Could Metal from Dental Implants Trigger Metal Detectors?

Dentists are often questioned by dental implant recipients ‘Will my dental implants trigger airport security scanners.’  We have found that dental implant recipients usually go past airport security checkpoints without any complications.

An Explanation of the Mechanisms Behind Metal Detectors
One way that metal detectors find objects is by emitting a magnetic field around the user in rapid succession. The echo that is produced by these pulses is what the detector uses to determine a reading. The detector’s magnetic field creates a magnetic field in any metal objects that pass through it. This causes a distortion in the echoes the machine is expecting to hear, producing ones that are longer and louder than expected.

There are three hypotheses put out by dentists and non-specialists alike as to why dental implants are not detected:

  • Your jawbone acts as an insulation between the implant and the metal detector.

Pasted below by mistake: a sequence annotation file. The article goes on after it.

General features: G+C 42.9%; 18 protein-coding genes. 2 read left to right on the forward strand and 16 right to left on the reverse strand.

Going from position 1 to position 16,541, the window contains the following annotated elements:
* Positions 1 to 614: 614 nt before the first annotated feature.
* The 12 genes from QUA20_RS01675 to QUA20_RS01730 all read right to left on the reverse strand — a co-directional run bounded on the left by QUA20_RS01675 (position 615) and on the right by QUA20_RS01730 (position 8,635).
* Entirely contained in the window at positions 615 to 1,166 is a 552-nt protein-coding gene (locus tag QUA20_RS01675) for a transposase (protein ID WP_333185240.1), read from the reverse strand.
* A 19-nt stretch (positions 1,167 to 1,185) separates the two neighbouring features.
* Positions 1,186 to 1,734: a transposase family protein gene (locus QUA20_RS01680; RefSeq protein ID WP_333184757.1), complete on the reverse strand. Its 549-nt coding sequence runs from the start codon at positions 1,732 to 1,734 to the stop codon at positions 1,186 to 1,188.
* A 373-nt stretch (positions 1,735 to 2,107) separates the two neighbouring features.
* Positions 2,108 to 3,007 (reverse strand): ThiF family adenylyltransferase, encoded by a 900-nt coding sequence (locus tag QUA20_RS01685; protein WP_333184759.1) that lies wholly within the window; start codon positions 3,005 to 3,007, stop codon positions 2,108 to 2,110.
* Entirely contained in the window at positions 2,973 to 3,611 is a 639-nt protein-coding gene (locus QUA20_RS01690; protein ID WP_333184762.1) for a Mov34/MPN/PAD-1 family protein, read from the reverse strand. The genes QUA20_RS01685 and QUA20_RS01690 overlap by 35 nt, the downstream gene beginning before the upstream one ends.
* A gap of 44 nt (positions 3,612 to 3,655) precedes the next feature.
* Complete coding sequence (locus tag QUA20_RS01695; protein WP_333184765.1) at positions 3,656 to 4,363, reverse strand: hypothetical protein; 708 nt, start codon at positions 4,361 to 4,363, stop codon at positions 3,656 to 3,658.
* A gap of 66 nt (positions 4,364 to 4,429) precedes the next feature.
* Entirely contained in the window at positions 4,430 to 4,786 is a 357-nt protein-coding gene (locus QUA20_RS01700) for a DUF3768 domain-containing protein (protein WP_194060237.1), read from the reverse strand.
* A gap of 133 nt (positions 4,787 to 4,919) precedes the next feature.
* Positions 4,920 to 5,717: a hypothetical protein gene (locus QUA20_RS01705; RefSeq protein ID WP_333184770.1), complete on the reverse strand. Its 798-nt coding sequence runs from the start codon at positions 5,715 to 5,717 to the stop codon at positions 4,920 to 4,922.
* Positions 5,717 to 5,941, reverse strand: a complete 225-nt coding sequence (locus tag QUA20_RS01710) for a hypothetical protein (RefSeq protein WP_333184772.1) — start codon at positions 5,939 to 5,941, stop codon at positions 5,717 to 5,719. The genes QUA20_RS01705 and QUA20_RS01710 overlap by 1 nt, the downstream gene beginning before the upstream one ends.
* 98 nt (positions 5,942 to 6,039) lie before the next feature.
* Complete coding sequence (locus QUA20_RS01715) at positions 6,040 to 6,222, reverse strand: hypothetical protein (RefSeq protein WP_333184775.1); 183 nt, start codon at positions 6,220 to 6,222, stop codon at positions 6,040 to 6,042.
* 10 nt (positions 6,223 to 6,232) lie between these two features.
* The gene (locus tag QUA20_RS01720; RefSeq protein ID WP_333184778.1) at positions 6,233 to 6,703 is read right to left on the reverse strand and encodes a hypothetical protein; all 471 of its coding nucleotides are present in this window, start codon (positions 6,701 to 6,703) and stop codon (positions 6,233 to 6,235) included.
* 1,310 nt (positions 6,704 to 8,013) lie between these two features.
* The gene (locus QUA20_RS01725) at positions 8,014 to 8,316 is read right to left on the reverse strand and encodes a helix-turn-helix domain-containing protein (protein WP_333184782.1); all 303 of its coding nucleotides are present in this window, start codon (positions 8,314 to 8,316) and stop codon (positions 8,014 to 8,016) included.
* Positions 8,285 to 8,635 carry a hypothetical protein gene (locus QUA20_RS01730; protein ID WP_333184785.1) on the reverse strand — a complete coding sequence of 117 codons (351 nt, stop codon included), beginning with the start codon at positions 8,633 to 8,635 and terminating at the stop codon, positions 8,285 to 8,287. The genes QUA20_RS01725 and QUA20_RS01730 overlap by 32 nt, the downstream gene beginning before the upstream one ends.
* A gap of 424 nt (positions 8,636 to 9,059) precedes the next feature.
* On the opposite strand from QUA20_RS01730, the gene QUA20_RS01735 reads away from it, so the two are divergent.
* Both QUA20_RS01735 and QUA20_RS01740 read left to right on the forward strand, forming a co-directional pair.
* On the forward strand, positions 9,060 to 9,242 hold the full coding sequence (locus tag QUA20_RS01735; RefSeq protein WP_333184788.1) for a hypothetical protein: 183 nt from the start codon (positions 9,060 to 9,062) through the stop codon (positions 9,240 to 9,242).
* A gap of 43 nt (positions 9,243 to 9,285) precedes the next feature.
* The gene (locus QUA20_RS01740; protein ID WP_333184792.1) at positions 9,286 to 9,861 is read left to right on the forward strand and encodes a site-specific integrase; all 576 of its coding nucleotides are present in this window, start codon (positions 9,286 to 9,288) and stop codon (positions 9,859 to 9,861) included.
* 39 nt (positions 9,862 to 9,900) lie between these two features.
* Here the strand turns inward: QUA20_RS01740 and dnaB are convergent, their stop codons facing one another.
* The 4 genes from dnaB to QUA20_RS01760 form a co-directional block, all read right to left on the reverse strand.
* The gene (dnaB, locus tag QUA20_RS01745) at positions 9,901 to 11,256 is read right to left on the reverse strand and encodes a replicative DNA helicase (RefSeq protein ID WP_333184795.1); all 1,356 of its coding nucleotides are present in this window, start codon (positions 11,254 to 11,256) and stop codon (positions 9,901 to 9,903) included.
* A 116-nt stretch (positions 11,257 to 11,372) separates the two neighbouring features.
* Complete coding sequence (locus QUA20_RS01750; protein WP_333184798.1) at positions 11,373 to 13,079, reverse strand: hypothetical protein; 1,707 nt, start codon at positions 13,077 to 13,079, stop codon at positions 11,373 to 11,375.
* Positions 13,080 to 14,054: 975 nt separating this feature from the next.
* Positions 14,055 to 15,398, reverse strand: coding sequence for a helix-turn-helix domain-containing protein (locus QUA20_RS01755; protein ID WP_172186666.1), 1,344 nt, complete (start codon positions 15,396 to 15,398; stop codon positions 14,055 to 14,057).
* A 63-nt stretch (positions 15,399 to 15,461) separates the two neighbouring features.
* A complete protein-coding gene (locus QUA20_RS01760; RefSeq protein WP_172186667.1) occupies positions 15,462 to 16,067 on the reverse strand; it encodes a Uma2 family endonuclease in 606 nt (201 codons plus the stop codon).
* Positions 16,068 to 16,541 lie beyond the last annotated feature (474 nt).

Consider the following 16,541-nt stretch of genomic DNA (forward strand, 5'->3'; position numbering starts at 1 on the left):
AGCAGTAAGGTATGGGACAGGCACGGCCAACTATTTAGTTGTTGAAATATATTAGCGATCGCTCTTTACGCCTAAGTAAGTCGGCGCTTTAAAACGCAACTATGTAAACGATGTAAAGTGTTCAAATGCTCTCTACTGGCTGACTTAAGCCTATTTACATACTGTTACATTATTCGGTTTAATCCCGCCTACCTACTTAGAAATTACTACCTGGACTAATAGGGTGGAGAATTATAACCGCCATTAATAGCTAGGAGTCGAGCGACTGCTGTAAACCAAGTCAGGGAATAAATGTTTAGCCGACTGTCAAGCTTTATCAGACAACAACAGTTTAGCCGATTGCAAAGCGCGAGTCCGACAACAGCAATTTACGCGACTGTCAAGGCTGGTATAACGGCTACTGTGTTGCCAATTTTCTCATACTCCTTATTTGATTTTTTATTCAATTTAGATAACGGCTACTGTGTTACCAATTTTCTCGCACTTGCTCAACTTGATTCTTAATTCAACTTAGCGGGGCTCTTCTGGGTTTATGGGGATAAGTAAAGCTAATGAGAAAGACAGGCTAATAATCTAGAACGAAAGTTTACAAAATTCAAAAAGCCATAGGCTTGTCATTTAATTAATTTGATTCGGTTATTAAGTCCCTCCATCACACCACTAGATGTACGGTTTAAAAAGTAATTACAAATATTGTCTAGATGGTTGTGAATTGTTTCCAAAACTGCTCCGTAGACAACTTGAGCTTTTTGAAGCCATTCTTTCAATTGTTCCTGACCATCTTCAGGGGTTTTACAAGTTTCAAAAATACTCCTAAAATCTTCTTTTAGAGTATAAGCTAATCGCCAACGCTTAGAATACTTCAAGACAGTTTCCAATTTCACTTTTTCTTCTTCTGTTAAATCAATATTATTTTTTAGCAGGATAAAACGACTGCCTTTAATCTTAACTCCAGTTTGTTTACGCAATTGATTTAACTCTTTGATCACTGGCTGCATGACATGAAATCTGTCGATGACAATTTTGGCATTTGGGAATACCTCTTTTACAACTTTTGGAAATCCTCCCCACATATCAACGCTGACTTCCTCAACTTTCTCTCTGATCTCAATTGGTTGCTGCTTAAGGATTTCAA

• There is no magnetic field produced by titanium?
  • Metal detectors will not pick up on dental implants because of its small size.

A: Implants Are Not All Detector-Safe
Depending on the implant itself, some metals may be too small for a metal detector to detect if they are buried deep into bone. However, certain implants, such as Orthopedic implants, (like hip replacement) are equally as insulated by the body, if not more, yet they nonetheless set off metal detectors.

B: Titanium Does not Create a Magnetic Field
This hypothesis is inaccurate.  The inability of many earlier metal detectors to identify titanium and other noble metals may have led to this misconception. However, not all alloys of titanium generate the same magnitude of magnetic field.

C: Implants do not trigger metal detectors because they are too small.
It has been noted that little titanium screws will not trigger security alarms. It is not only the size, however; tiny gum wrappers containing even a trace quantity of aluminum have been observed to trigger metal detectors. Similarly, certain implant configurations (such as dentures with a machined bar connection) really contain a lot of metal.

It may be more probable that all three theories have a role in explaining the answer to this question. Dental implants are affixed to the jaw and are constructed of a metal that is less likely to be detected and are insulated for further safety.